“The reason I left you in Crete was that you might put in order what was left unfinished and appoint elders in every town, as I directed you.” Titus 1:5
This statement of purpose in the Letter to Titus fascinates me. It reminds us that a few local leaders (elders/overseers) are important and yet clearly not the foundation of New Testament ministry. This must be the case because the churches are functioning as worshipping communities across the island of Crete without elders at this time.
When congregations consisted of primarily new believers, like many did in the early church, it had to take time to see who held strong in the faith in the midst of challenges and showed genuine maturity of character.
Not having people marked as responsible for oversight of the ministry and mission of the congregations was what was left ‘unfinished.’ It wasn’t the beginning or the foundation of ministry, but rather something needed to ensure faithfulness and longevity, especially when Paul or one of his ‘co-workers’ couldn’t be everywhere all the time.
It’s interesting to note that only one of Paul’s general letters to churches specifically addresses those serving as overseers.
“To all God’s holy people in Christ Jesus at Philippi, together with the overseers and deacons.” Philippians 1:1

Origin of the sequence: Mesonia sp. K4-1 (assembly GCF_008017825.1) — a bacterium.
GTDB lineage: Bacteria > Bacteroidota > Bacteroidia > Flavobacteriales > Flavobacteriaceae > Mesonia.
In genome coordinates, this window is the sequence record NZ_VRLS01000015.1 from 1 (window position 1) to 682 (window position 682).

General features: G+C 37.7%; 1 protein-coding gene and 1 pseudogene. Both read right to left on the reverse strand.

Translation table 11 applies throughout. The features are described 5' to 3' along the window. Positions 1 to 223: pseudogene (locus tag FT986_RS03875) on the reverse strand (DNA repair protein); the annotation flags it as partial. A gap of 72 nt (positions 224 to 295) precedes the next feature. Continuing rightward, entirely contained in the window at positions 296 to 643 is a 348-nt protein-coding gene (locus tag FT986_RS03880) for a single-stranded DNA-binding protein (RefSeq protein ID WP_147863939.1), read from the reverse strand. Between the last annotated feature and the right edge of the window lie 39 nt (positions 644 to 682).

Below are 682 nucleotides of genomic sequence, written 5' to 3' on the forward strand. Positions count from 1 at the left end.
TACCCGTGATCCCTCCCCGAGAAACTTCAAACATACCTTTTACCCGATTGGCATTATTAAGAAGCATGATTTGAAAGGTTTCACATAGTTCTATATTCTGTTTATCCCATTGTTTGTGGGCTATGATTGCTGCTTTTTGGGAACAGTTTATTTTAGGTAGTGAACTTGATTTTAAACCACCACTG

This kind of acknowledgement does not occur in Letters like Romans or 1 Corinthians or 1 Thessalonians or Ephesians, etc. Even in Philippians it’s more of a general acknowledgement than a specific word to them. Philippians, like these other Letters, is written equally to everyone.
Peter mentions elders in more depth toward the end of his First Letter:
“To the elders among you, I appeal as a fellow elder and a witness of Christ’s sufferings who also will share in the glory to be revealed: Be shepherds of God’s flock that is under your care, watching over them—not because you must, but because you are willing, as God wants you to be; not pursuing dishonest gain, but eager to serve; not lording it over those entrusted to you, but being examples to the flock.” 1 Peter 5:1-3
We will take a look at this passage in a moment. But the point I am first making is that Peter and Paul write primarily to whole congregations rather than passing information down through the organizational structure. Their usual instruction is not like the corporate world or a military chain of command where things are passed down the line.
This is because the nature of congregational life is not based on one or a few leaders but on the whole of the Holy Spirit empowered community who are living in response to the call of the gospel.
As we saw in descriptions of the life of the church in 1 Corinthians and Colossians 3:16, gatherings were marked by mutual edification and the exercise of Spiritual gifts rather than everyone focused toward one person behind a pulpit.
As I have mentioned before, there is nothing implicit in the texts that speak about Spiritual gifts that would indicate that they are distributed along gender lines.
Rather, Paul writes to the Romans:
“We have different gifts, according to the grace given to each of us. If your gift is prophesying, then prophesy in accordance with your faith; if it is serving, then serve; if it is teaching, then teach; if it is to encourage, then give encouragement; if it is giving, then give generously; if it is to lead, do it diligently; if it is to show mercy, do it cheerfully.” Romans 12:6-8